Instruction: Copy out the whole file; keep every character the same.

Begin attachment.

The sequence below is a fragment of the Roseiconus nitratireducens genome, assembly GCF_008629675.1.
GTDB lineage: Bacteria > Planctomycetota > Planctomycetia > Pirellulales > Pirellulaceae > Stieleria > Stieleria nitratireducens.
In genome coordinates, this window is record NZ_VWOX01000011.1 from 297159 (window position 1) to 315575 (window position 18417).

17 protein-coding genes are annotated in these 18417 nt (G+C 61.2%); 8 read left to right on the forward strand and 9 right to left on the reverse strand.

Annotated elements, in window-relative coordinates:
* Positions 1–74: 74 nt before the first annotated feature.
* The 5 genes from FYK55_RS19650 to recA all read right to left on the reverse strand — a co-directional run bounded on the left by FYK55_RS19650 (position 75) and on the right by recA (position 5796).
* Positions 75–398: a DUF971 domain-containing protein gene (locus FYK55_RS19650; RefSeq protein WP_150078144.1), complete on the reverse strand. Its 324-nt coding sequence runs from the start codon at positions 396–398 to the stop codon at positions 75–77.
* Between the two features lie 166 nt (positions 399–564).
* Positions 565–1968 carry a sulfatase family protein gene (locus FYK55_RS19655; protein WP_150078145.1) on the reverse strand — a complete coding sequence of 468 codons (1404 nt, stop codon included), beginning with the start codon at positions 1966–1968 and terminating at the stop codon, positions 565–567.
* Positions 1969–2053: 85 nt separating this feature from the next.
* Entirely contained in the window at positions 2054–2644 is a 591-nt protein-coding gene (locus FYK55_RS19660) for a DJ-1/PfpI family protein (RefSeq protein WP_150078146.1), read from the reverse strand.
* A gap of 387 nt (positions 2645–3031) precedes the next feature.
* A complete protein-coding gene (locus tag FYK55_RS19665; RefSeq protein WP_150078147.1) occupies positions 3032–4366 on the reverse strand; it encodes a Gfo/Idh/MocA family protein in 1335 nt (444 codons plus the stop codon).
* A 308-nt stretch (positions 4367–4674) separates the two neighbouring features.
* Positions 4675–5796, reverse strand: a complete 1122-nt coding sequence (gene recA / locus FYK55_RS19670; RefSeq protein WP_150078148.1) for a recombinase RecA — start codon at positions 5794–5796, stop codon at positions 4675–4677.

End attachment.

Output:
The sequence below is a fragment of the Roseiconus nitratireducens genome, assembly GCF_008629675.1.
GTDB lineage: Bacteria > Planctomycetota > Planctomycetia > Pirellulales > Pirellulaceae > Stieleria > Stieleria nitratireducens.
In genome coordinates, this window is record NZ_VWOX01000011.1 from 297159 (window position 1) to 315575 (window position 18417).

17 protein-coding genes are annotated in these 18417 nt (G+C 61.2%); 8 read left to right on the forward strand and 9 right to left on the reverse strand.

Annotated elements, in window-relative coordinates:
* Positions 1–74: 74 nt before the first annotated feature.
* The 5 genes from FYK55_RS19650 to recA all read right to left on the reverse strand — a co-directional run bounded on the left by FYK55_RS19650 (position 75) and on the right by recA (position 5796).
* Positions 75–398: a DUF971 domain-containing protein gene (locus FYK55_RS19650; RefSeq protein WP_150078144.1), complete on the reverse strand. Its 324-nt coding sequence runs from the start codon at positions 396–398 to the stop codon at positions 75–77.
* Between the two features lie 166 nt (positions 399–564).
* Positions 565–1968 carry a sulfatase family protein gene (locus FYK55_RS19655; protein WP_150078145.1) on the reverse strand — a complete coding sequence of 468 codons (1404 nt, stop codon included), beginning with the start codon at positions 1966–1968 and terminating at the stop codon, positions 565–567.
* Positions 1969–2053: 85 nt separating this feature from the next.
* Entirely contained in the window at positions 2054–2644 is a 591-nt protein-coding gene (locus FYK55_RS19660) for a DJ-1/PfpI family protein (RefSeq protein WP_150078146.1), read from the reverse strand.
* A gap of 387 nt (positions 2645–3031) precedes the next feature.
* A complete protein-coding gene (locus tag FYK55_RS19665; RefSeq protein WP_150078147.1) occupies positions 3032–4366 on the reverse strand; it encodes a Gfo/Idh/MocA family protein in 1335 nt (444 codons plus the stop codon).
* A 308-nt stretch (positions 4367–4674) separates the two neighbouring features.
* Positions 4675–5796, reverse strand: a complete 1122-nt coding sequence (gene recA / locus FYK55_RS19670; RefSeq protein WP_150078148.1) for a recombinase RecA — start codon at positions 5794–5796, stop codon at positions 4675–4677.